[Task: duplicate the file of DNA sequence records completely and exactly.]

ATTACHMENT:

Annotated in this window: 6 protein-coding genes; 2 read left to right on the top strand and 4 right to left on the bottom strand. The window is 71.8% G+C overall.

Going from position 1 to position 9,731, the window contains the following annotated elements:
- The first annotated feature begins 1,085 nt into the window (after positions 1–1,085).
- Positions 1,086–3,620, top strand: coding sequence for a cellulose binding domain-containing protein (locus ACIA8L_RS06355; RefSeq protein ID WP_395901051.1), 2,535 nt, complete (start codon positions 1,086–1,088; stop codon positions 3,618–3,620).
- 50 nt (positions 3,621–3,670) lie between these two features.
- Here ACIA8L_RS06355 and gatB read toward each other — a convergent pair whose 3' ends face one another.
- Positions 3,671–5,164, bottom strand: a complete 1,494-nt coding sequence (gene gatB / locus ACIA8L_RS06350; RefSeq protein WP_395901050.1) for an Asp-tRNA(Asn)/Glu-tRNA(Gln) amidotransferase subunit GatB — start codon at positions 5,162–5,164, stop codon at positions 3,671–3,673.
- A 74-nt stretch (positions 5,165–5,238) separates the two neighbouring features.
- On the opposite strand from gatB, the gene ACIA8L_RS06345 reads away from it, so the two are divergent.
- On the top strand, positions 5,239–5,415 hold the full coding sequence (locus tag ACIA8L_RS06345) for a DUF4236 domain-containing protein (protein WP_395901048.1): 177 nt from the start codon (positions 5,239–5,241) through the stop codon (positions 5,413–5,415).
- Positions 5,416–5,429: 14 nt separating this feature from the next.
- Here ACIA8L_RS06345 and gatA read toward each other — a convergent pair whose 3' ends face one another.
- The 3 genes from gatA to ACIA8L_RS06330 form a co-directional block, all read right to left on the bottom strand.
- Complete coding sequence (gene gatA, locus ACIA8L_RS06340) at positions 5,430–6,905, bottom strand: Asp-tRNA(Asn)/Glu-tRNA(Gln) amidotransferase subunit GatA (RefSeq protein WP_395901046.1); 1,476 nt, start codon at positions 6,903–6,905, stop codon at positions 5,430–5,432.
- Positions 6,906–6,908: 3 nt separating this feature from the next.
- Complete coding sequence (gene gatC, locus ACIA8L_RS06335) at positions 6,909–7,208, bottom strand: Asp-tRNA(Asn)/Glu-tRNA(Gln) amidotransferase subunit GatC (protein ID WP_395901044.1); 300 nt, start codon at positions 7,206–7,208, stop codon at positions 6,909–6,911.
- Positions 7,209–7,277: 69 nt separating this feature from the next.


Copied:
Annotated in this window: 6 protein-coding genes; 2 read left to right on the top strand and 4 right to left on the bottom strand. The window is 71.8% G+C overall.

Going from position 1 to position 9,731, the window contains the following annotated elements:
- The first annotated feature begins 1,085 nt into the window (after positions 1–1,085).
- Positions 1,086–3,620, top strand: coding sequence for a cellulose binding domain-containing protein (locus ACIA8L_RS06355; RefSeq protein ID WP_395901051.1), 2,535 nt, complete (start codon positions 1,086–1,088; stop codon positions 3,618–3,620).
- 50 nt (positions 3,621–3,670) lie between these two features.
- Here ACIA8L_RS06355 and gatB read toward each other — a convergent pair whose 3' ends face one another.
- Positions 3,671–5,164, bottom strand: a complete 1,494-nt coding sequence (gene gatB / locus ACIA8L_RS06350; RefSeq protein WP_395901050.1) for an Asp-tRNA(Asn)/Glu-tRNA(Gln) amidotransferase subunit GatB — start codon at positions 5,162–5,164, stop codon at positions 3,671–3,673.
- A 74-nt stretch (positions 5,165–5,238) separates the two neighbouring features.
- On the opposite strand from gatB, the gene ACIA8L_RS06345 reads away from it, so the two are divergent.
- On the top strand, positions 5,239–5,415 hold the full coding sequence (locus tag ACIA8L_RS06345) for a DUF4236 domain-containing protein (protein WP_395901048.1): 177 nt from the start codon (positions 5,239–5,241) through the stop codon (positions 5,413–5,415).
- Positions 5,416–5,429: 14 nt separating this feature from the next.
- Here ACIA8L_RS06345 and gatA read toward each other — a convergent pair whose 3' ends face one another.
- The 3 genes from gatA to ACIA8L_RS06330 form a co-directional block, all read right to left on the bottom strand.
- Complete coding sequence (gene gatA, locus ACIA8L_RS06340) at positions 5,430–6,905, bottom strand: Asp-tRNA(Asn)/Glu-tRNA(Gln) amidotransferase subunit GatA (RefSeq protein WP_395901046.1); 1,476 nt, start codon at positions 6,903–6,905, stop codon at positions 5,430–5,432.
- Positions 6,906–6,908: 3 nt separating this feature from the next.
- Complete coding sequence (gene gatC, locus ACIA8L_RS06335) at positions 6,909–7,208, bottom strand: Asp-tRNA(Asn)/Glu-tRNA(Gln) amidotransferase subunit GatC (protein ID WP_395901044.1); 300 nt, start codon at positions 7,206–7,208, stop codon at positions 6,909–6,911.
- Positions 7,209–7,277: 69 nt separating this feature from the next.